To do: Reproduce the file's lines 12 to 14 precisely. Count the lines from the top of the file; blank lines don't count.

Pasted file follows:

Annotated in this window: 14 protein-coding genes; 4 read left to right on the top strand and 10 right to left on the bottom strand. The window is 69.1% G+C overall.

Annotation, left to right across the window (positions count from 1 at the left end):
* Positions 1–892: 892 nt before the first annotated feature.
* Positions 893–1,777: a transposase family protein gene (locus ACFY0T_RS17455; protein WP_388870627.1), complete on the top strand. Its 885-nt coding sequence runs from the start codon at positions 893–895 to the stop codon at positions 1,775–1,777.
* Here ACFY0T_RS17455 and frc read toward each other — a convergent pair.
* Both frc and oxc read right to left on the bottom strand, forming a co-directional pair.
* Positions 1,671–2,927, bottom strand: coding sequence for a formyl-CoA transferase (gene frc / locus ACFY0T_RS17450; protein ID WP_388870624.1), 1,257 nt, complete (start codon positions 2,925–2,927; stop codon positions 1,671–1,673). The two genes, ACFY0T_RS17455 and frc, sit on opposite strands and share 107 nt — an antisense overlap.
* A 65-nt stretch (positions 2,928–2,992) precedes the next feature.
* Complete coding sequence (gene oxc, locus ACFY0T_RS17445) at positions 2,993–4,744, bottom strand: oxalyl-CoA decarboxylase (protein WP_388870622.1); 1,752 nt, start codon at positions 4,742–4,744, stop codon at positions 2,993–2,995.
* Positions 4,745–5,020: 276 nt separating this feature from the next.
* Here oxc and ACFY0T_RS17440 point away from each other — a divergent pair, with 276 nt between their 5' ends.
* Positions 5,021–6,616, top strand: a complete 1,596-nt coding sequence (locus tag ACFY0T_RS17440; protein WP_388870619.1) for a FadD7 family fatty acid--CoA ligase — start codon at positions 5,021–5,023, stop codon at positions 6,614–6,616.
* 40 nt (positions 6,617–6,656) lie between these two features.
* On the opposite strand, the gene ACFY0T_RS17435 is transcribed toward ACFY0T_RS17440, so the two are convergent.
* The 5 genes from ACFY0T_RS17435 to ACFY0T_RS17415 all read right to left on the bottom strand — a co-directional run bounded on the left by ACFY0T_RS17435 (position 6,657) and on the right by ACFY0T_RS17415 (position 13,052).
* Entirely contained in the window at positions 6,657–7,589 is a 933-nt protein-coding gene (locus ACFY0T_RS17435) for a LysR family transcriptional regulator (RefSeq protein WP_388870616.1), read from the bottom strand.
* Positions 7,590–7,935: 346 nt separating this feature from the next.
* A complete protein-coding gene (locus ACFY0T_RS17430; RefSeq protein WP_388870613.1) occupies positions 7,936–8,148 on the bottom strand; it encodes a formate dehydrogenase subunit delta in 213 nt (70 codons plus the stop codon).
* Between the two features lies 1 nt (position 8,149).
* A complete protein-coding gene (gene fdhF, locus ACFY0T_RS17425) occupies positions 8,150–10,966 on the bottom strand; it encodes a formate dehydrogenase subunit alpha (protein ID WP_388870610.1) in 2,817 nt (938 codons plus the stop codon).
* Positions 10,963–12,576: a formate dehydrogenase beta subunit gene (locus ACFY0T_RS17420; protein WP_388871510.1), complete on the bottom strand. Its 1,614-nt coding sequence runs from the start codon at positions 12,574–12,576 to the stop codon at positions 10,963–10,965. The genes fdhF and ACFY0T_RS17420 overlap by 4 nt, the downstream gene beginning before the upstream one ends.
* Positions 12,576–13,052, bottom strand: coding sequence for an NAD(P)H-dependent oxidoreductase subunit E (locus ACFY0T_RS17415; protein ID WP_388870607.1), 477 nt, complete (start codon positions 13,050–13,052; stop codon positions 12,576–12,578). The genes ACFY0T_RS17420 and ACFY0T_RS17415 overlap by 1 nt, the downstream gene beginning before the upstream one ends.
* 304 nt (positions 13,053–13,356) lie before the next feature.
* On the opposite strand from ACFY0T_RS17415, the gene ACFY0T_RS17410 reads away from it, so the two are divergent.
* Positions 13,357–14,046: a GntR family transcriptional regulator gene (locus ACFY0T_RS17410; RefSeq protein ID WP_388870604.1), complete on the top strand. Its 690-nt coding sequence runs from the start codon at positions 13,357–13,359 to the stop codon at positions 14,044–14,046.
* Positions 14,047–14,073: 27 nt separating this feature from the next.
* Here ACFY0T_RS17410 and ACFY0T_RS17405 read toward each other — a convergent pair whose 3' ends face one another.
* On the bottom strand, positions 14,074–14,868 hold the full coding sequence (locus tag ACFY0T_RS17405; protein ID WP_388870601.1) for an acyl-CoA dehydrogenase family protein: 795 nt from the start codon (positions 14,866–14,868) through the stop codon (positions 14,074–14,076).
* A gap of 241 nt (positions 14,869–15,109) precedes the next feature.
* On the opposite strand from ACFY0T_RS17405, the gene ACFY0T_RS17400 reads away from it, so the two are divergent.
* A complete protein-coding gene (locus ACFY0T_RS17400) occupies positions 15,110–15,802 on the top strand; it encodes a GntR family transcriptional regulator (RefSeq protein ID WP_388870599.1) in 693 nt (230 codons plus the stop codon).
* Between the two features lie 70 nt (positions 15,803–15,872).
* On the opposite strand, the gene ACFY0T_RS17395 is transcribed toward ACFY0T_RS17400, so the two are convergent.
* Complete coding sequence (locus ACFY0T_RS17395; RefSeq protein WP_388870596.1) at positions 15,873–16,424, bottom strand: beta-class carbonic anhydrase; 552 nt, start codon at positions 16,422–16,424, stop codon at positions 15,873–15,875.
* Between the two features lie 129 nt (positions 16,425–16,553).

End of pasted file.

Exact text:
* Positions 5,021–6,616, top strand: a complete 1,596-nt coding sequence (locus tag ACFY0T_RS17440; protein WP_388870619.1) for a FadD7 family fatty acid--CoA ligase — start codon at positions 5,021–5,023, stop codon at positions 6,614–6,616.
* 40 nt (positions 6,617–6,656) lie between these two features.
* On the opposite strand, the gene ACFY0T_RS17435 is transcribed toward ACFY0T_RS17440, so the two are convergent.